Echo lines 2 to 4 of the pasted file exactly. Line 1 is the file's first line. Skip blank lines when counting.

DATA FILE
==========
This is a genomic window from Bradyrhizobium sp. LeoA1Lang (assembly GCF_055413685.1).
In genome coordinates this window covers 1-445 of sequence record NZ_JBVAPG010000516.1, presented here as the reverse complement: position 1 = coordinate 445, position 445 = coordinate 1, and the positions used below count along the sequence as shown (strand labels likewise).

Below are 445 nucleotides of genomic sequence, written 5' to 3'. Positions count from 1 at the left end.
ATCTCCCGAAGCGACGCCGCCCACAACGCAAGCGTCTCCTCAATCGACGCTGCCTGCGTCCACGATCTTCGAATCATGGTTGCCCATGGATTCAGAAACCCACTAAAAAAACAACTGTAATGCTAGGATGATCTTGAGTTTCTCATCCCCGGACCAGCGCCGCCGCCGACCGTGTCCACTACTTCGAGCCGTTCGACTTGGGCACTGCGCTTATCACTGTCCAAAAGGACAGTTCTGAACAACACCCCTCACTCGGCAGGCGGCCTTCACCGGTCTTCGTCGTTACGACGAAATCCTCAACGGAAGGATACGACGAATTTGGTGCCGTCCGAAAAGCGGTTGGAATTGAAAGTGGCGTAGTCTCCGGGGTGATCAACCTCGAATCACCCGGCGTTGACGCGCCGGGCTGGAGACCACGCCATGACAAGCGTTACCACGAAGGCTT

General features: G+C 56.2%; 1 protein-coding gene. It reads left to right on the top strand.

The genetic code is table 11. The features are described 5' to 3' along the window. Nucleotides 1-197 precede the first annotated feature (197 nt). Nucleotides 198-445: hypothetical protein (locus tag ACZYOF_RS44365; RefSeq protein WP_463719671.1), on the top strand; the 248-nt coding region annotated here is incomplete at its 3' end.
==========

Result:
In genome coordinates this window covers 1-445 of sequence record NZ_JBVAPG010000516.1, presented here as the reverse complement: position 1 = coordinate 445, position 445 = coordinate 1, and the positions used below count along the sequence as shown (strand labels likewise).

Below are 445 nucleotides of genomic sequence, written 5' to 3'. Positions count from 1 at the left end.
ATCTCCCGAAGCGACGCCGCCCACAACGCAAGCGTCTCCTCAATCGACGCTGCCTGCGTCCACGATCTTCGAATCATGGTTGCCCATGGATTCAGAAACCCACTAAAAAAACAACTGTAATGCTAGGATGATCTTGAGTTTCTCATCCCCGGACCAGCGCCGCCGCCGACCGTGTCCACTACTTCGAGCCGTTCGACTTGGGCACTGCGCTTATCACTGTCCAAAAGGACAGTTCTGAACAACACCCCTCACTCGGCAGGCGGCCTTCACCGGTCTTCGTCGTTACGACGAAATCCTCAACGGAAGGATACGACGAATTTGGTGCCGTCCGAAAAGCGGTTGGAATTGAAAGTGGCGTAGTCTCCGGGGTGATCAACCTCGAATCACCCGGCGTTGACGCGCCGGGCTGGAGACCACGCCATGACAAGCGTTACCACGAAGGCTT